The CVT system has all the advantages of an automatic transmission without the weight and fluid losses. They will only get better.
 

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CVT's are like quite a few other things...the functionality was worked out long ago but they have benefited from newer, more reliable materials like Kevlar, and more accurate mass production machinery. These items have combined to allow mass production of higher capacity, reliable CVT's. The same applies to other drivetrain technologies.
 

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As far as I know, (limited knowledge here), only the 650 Burgman has "ECVT" or Electronically-Controlled Continuously Variable Transmission, (computer controlled), as opposed to what's commonly known as a "CVT" (the mechanical, or variator version) (centrifugal force)

Way ahead of it's time. :)

Don't know the details about the Cage versions.

I'm hoping/assuming that due to the fact that it is computer controlled, it should be simple to modify the chips involved for simple improvements/upgrades like gas mileage, hop ups, and "overdrive" etc.
 

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CVT is sort of a "new" term for the old "variator" mechanics. I remember it as, basically, a "centrifical clutch" - and docta beat me to it... DAF, I believe, was one of the first automobile to use that sort technology. My 8 horse Briggs an Stratton "Tote Gote" had a centrifical clutch "automatic." The 650 has an ECVT - electronically controlled continuously variable transmission which affords way more mechanical economy (mechanical economy? - what the hell am I talking about? :shock: :roll: )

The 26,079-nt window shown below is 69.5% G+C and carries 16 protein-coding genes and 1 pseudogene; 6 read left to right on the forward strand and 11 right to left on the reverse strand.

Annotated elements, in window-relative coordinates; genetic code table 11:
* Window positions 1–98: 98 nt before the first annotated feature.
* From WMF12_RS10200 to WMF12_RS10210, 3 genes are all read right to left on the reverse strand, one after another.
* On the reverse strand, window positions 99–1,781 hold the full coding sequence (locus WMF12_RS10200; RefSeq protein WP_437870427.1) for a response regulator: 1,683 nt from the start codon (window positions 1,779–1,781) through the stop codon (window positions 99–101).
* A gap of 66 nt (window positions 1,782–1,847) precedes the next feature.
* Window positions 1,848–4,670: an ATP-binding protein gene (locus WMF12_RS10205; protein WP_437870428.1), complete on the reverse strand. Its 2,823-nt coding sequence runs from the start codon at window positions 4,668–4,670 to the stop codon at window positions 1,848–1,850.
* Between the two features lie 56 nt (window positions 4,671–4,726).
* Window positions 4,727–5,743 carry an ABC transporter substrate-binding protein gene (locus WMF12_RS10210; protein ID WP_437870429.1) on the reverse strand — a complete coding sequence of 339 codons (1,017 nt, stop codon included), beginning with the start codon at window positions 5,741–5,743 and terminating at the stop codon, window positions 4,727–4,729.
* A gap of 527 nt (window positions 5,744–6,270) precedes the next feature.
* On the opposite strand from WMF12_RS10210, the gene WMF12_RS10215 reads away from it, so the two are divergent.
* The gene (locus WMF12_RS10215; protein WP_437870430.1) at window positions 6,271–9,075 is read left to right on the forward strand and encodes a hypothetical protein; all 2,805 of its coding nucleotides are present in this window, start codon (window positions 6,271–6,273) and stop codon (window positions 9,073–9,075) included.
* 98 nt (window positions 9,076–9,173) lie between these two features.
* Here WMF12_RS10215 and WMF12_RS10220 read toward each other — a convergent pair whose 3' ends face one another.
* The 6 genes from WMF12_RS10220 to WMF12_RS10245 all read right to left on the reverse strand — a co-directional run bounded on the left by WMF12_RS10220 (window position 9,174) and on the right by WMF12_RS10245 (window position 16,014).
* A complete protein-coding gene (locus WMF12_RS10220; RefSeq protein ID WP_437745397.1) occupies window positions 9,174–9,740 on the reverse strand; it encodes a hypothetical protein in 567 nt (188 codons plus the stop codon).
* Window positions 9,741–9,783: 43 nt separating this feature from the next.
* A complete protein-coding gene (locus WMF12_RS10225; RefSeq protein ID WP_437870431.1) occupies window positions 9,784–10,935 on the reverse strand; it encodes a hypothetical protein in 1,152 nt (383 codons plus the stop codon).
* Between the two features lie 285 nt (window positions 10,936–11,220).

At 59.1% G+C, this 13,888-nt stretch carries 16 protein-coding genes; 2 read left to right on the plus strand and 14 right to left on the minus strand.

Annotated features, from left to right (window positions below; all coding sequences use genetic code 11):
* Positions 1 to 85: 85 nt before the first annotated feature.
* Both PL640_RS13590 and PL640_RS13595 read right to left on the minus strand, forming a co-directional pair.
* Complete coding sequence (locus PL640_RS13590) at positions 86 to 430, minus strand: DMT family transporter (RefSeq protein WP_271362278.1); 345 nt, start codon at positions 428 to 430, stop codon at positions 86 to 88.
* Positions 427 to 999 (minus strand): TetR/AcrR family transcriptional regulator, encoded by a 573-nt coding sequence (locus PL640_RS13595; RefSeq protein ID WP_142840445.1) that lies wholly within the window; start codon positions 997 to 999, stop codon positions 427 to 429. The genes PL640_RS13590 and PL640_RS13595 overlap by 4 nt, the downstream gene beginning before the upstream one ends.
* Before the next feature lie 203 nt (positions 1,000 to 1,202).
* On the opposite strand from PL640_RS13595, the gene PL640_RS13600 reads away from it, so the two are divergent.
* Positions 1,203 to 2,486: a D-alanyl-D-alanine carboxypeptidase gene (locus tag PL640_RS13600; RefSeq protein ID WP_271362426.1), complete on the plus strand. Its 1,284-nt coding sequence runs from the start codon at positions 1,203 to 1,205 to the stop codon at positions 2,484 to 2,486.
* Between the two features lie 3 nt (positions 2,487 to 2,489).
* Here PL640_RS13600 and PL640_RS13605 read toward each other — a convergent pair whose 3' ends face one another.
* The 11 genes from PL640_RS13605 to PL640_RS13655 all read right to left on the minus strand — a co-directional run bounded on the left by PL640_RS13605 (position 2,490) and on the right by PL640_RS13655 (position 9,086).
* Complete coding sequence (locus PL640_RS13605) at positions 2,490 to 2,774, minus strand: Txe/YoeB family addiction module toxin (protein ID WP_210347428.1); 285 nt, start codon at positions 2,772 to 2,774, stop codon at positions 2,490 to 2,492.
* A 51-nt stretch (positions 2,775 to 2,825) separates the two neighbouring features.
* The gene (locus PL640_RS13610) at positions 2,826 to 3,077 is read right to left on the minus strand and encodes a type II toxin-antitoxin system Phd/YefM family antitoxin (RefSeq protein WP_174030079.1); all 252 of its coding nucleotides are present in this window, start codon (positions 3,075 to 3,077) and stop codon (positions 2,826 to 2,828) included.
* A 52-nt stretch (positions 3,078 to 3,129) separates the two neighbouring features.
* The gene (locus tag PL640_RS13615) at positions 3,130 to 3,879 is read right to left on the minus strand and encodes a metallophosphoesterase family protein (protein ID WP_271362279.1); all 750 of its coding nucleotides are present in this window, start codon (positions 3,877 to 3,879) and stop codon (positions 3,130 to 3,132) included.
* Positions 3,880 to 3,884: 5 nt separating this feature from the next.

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CVT already show up in cars. The new Mini from BMW and the New Ford 500 also has a CVT, I am sure there are other but I only know of these two.
 

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High HP

It seems that the big change in CVT's came in the early 80's when (I think subaru) developed the metal belt which is pushed rather than is pulled. The little metal pieces pile up on each other and it is a solid push rather than a stretching pull on the belt. I think this is how we are seeing more higher horse power applications
 

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A CVT driven motorcycle of the mid-70s was called a Rokon 340 and was similar in operation to a snowmobile clutch (drive) and torque converter (driven) of that time period. It was an off road motorcycle used in enduro races and if I remember correctly 'was more difficult to ride' compared to a typical motorcycle with a gearbox.
 

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If I remember correctly, the Rokon 340 was also two-wheel drive.

Steve
 

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It sure was 2wd Wasions! I was keenly aware of that baby when I had my "Tote Gote" you talkabouta "deer draggin outta the woods with two full size hunters on it with all the equipment packed on it" MULE (talking of my Tote Goat...) I can only IMAGINE what that Rokon could do!
 

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Not unlike the proliferation of CVT spurred by new technologies and materials, the old Rokon two-wheel drive is about to proliferate and we should see several production dirt bikes with it soon. There are already a number of developmental prototypes.